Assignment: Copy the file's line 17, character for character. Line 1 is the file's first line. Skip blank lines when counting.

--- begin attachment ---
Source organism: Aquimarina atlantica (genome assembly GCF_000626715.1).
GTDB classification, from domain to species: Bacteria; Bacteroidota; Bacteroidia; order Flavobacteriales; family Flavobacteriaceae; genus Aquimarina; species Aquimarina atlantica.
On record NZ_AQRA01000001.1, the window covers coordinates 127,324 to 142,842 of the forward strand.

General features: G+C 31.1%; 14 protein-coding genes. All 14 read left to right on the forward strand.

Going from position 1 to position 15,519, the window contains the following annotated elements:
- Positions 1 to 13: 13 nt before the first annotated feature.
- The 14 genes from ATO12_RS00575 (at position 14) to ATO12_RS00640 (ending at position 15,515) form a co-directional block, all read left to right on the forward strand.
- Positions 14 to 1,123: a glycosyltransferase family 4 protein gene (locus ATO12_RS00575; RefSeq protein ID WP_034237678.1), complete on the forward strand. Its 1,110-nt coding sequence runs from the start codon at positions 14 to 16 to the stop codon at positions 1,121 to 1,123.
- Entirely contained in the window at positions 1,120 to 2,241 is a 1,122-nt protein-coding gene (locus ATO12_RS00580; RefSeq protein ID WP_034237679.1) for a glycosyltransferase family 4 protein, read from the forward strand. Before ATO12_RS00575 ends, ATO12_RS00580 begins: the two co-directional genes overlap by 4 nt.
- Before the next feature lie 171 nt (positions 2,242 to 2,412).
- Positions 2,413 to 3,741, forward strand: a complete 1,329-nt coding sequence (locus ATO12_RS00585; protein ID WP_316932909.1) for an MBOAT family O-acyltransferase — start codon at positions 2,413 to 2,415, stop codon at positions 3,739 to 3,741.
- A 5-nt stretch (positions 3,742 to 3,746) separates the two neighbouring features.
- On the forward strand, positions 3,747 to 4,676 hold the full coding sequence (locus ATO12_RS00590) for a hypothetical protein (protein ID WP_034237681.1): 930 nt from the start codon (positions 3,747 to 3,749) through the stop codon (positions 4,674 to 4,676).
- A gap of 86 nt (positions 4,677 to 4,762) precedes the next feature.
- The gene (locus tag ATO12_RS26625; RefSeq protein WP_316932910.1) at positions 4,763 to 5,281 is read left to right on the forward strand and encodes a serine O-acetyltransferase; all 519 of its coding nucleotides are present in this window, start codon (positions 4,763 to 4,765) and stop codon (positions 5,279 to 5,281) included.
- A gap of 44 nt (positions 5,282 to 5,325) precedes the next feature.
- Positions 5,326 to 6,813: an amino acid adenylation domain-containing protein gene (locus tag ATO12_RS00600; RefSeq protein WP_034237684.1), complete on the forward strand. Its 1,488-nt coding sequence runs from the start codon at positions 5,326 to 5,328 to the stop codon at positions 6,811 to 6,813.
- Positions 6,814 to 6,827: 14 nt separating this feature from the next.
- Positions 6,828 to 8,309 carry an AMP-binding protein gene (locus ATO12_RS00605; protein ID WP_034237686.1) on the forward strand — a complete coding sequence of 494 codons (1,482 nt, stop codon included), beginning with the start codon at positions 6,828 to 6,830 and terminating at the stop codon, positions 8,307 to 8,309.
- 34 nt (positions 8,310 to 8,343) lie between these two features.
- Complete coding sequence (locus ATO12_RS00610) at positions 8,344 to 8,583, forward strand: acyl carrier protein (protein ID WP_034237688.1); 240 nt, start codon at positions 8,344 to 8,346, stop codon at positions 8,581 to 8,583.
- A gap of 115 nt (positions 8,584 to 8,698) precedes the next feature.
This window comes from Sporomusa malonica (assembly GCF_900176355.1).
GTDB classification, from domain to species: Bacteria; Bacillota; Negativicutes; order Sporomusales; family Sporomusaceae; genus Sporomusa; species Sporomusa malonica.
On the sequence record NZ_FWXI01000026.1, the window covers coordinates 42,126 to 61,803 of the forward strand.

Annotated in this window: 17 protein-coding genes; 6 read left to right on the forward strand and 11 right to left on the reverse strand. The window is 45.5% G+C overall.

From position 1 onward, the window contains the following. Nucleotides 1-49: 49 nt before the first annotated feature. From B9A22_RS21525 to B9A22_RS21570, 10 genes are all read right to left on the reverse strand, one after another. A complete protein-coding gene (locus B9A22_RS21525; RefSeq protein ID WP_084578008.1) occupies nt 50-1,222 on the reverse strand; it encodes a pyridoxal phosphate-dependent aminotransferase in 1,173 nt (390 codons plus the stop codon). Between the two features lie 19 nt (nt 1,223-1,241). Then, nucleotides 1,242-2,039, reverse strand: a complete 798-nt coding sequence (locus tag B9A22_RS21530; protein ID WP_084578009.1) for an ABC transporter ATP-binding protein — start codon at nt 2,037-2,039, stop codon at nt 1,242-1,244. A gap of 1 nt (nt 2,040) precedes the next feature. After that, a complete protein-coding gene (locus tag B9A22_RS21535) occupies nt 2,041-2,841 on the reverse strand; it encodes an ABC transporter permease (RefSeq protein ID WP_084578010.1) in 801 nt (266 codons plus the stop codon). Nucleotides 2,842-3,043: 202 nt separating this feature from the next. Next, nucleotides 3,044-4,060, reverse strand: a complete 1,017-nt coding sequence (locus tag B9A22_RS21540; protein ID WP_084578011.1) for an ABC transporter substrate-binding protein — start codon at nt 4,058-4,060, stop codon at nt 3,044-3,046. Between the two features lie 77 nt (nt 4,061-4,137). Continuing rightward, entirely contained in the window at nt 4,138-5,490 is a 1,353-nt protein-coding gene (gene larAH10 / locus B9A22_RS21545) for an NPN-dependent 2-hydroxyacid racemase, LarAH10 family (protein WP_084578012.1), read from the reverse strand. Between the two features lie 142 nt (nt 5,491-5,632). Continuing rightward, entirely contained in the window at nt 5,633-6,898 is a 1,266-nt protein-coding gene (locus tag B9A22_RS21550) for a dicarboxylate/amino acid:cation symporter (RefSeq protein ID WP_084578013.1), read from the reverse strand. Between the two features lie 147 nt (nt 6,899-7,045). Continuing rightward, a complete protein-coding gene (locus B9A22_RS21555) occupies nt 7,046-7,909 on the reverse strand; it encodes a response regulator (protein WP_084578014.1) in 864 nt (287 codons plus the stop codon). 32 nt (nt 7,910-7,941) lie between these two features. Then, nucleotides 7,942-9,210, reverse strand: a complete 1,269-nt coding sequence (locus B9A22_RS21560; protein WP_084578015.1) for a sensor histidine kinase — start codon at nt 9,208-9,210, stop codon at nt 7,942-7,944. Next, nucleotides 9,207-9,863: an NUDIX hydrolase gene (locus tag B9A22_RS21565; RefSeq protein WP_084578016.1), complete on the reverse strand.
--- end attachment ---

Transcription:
- Positions 5,326 to 6,813: an amino acid adenylation domain-containing protein gene (locus tag ATO12_RS00600; RefSeq protein WP_034237684.1), complete on the forward strand. Its 1,488-nt coding sequence runs from the start codon at positions 5,326 to 5,328 to the stop codon at positions 6,811 to 6,813.